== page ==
By Cody Anderson
On opening morning it is customary to wake up questioning the time when your inner child finally allowed you to fall asleep that night. Tossing and turning on a floor or sleeping in a poorly cushioned bunk is almost guaranteed at deer camp. Sleep can be hard to come by. Late night discussion has probably already assigned you to your stand position or your pushing route for the first drive of the day. This alone is enough to keep you awake. You see, much thought is given to the first drive, after all you want to start things out on the right foot and you have spent the last year thinking about it. The following drives of the season will unfold instinctually. I sometimes wonder just how close I am to actually walking in my EXACT footsteps from previous years.
A typical deer shack shanty
It's well known that it is hard to be the first to rise at deer camp, a prestigious award in itself. Someone almost always beats you to the glory of turning on the lights and soft country music radio then striking a match to light the stove. The smell of coffee and morning smoke from a freshly stoked Elm and Cherry fire will fill your nose upon entry to the deer camp. One by one all the patrons will fill the room and after a quick breakfast will start to assemble the layers of lucky clothing that will be adorned in a very thought out process. Long underwear, jeans and t-shirt, flannel, hooded sweatshirt, bibs, light coat, heavy coat, Blaze orange. The sound of the cracking fire, crackling Little Debbie wrappers and the brass end of slugs clanking against each other in a pocket will be the last noise you hear as you head out the door to the pick-up truck. As the 5 vehicles leave together in a line out of the driveway you feel untouchable with your convoy. It is time to get down to the business at hand- Deer.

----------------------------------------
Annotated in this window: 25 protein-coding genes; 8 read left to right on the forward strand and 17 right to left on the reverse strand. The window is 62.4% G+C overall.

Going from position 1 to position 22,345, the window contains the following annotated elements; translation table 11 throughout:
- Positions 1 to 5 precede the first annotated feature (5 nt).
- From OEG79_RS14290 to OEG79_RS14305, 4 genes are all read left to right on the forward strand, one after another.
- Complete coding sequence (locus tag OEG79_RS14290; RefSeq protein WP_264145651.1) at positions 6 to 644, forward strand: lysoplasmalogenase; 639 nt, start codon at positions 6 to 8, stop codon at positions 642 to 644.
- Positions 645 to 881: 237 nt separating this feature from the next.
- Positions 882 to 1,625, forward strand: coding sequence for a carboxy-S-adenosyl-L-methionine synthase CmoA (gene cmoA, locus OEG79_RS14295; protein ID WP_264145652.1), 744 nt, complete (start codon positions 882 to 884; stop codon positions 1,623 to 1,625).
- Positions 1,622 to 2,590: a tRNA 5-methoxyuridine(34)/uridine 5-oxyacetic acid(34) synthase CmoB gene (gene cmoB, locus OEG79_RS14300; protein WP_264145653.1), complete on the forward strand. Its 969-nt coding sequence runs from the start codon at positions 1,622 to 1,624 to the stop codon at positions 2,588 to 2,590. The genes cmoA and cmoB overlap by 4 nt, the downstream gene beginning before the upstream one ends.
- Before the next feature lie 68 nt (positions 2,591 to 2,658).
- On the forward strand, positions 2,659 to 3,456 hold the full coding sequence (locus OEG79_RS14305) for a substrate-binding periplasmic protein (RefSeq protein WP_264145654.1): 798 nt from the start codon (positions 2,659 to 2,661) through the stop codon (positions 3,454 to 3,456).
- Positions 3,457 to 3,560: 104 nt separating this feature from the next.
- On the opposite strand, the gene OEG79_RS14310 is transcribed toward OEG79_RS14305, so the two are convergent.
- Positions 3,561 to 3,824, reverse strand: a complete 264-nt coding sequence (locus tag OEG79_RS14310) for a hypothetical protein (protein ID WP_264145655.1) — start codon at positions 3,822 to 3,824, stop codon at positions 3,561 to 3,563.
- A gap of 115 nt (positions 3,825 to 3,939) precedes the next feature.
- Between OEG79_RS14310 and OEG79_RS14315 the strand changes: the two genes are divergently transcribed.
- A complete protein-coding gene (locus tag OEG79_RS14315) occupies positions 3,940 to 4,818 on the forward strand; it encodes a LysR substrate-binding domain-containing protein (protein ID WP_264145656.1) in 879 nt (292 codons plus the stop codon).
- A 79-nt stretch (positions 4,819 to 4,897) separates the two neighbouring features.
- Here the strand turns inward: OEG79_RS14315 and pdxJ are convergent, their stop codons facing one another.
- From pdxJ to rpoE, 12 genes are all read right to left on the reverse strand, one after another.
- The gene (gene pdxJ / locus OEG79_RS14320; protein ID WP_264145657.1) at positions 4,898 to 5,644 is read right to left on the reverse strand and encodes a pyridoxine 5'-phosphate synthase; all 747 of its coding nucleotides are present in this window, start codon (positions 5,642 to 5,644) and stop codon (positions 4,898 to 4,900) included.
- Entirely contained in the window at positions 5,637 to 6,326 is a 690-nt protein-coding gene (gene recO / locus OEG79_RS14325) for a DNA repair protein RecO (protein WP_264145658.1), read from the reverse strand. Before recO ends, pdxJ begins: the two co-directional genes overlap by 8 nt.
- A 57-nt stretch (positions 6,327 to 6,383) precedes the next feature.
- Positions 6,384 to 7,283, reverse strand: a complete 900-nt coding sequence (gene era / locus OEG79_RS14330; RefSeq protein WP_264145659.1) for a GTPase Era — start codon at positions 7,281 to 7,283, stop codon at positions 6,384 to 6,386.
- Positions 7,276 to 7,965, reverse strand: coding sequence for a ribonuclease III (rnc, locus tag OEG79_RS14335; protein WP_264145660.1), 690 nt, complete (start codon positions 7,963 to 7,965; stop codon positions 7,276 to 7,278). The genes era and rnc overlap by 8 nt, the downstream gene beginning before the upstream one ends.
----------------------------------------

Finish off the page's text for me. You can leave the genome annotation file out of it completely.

Inside the shanty, waiting for daybreak
The first glimpse of daybreak is gorgeous. The pinky sky against the faint clouds of the early morning makes you forget the cold wind that hits you on the back of your neck. This push is scheduled to take about an hour. No more than an hour and 15 minutes. As you begin the walk up the big hill to the big timber you appreciate the heat you are conducting and begin to feel sorry for the members of the hunting party that have been designated standers on this cold early morning drive. You tiptoe in, trying to find the spaces between the leaves in order for as quiet of entry as possibly. Head on a swivel, firearm at the ready, you make your way from tree to tree. Still hunting is the art of moving slowly and choosing strategic places to stop and observe your surroundings. Many times you can walk right into shotgun range of an unsuspecting Whitetail with a correctly executed still hunt approach.
BOOM! Finally, someone has taken the first shot of the year. Then a follow up shot three seconds later. Who was the lucky hunter? Were they successful? Had their clothing held its luck? Had their “sighting in” been true? Had the wood pile been stacked just right at camp? Will they get to add a true story this year or maybe a stretch?! Your hopes are certainly high as you finish the timber and begin looking for a gathering of Blaze orange on the other side. There will be many deer harvested this season but none quite as important as the first. You feel like it all has culminated again, each thing was just so and success was guaranteed as long as you didn't stray from your proven path.
Memories of the Hunt
The camp stove this evening will cook the first deer of the season and everyone will join in to help process the trophy. The tale of the hunt will be told in 10 different ways and everyone will share their perspective of the story. A truly blissful moment to say the least, a rare opportunity to experience passion with a group of people with a common goal in mind. An obsessive passion that burns all year long until that perfect moment in time known to most as December but known to one lucky group as Deer Season....
One of the rewards of a successful hunt